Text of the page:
6 Digital Marketing Realities Your Company Won’t Hear in a Sales Call

We usually make our own videos at MadPipe, but we also like to include material “from the horse’s mouth”. Too often “SEO” companies act as if there are deep technical secrets surrounding internet marketing success – a mixture of voodoo from a guru and their own bottled up brand of search engine secret sauce. A salesperson calls you and tosses around the pain points of what you’re ‘missing’ in technical language, and then promises to do it all for you, at a reasonable monthly fee. They say they don’t even need your web site login info (because they don’t intend to do anything that takes a lot of work). And once they have your money and commitment, they plug your URL/link into an automated system that spits out automated and purely technical solutions – never mind that this is NOT what Google itself says will be effective, and that it’s working hard to ban, block, and remove as irrelevant. In short, a lot of self-professed representatives of the Google model are working directly against the Google model, and the cost to your business is likely to be wasted effort and time (at best).

Want to know the real deal? 

  1. SEO is dead. Content lives: Google publishes what they want from small business web sites, and always have, in one form or another. Give Google what it’s asking for, and it’ll give you better results. Right now, that’s content, and a small handful of other things in the area of web PR (like Google Authorship and local review sites) that help them better index continually added content. In fact, content marketing and PR enhance your reach far more than any laundry list of technical tweaks. Google hasn’t been looking at your ‘keywords’ for years. If your focus is old fashioned search engine optimization (SEO), you simply need to revamp.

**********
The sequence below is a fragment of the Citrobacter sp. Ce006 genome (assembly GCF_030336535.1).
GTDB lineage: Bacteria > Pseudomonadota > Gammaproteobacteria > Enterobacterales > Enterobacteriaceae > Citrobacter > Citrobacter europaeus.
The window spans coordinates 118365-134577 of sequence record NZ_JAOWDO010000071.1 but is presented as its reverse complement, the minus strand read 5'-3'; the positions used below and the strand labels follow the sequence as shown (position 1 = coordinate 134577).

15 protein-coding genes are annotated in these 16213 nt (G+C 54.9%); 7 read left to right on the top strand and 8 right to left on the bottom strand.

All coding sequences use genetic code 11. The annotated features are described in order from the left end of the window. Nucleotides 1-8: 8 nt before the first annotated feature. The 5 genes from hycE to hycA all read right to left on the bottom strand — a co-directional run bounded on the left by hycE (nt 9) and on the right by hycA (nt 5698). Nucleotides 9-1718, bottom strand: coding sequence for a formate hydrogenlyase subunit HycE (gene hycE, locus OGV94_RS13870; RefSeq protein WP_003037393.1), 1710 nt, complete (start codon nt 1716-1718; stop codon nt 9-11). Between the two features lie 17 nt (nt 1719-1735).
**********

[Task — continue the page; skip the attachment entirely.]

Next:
2. The gold goes to active marketing. Active marketing means it’s not all about inbound traffic (why wait – go where your prospects are right now), your one main web site (each social and local web presence you have, is a web site too), or even Google as the only search engine (for example, Youtube and Linkedin are search engines too). With passive marketing, you get to sit and wait on the phone to ring. And it sells well, when the only ring you’re getting is a telemarketer from some search optimization company that tells you they’re partnered with Google (who isn’t?), because it sounds easier. But active marketing is how the social web (Web 2.0) actually works. If you’re ignoring the social character of the web, you’re betting against it, not with it.
  3. Flip your dial – it’s a multi-channel universe. Cross-channel marketing means you’re utilizing content from each of your marketing channels (e.g. your blog & your videos) in the corresponding channel and each of your other channels (e.g. your e-mail marketing and other social media). Content marketing is more work than less effective or ineffective methods, but it’s not that much more. And if you ignore it, you end up sinking into irrelevancy. In a multi-channel universe, you’re competing  against content creators, so the focus is your content, and how consistently and widely you can share it.
  4. The one with the plan outlives the competition. Planned marketing means not haphazardly throwing money and time at random marketing channels with very little sustained commitment and no consistency. Remember the tortoise and the hare? In this scenario, the rascal rabbit spends lots of energy on short-term quick sprints, hoping it will pay off. The tortoise keeps it steady, amping it up a bit at a time. He doesn’t wear out, and his enthusiasm doesn’t wear off. If you’re in it for the quick fix, you not only don’t get it, you end up concluding this ‘web stuff’ doesn’t work at all, while your competition creeps ahead.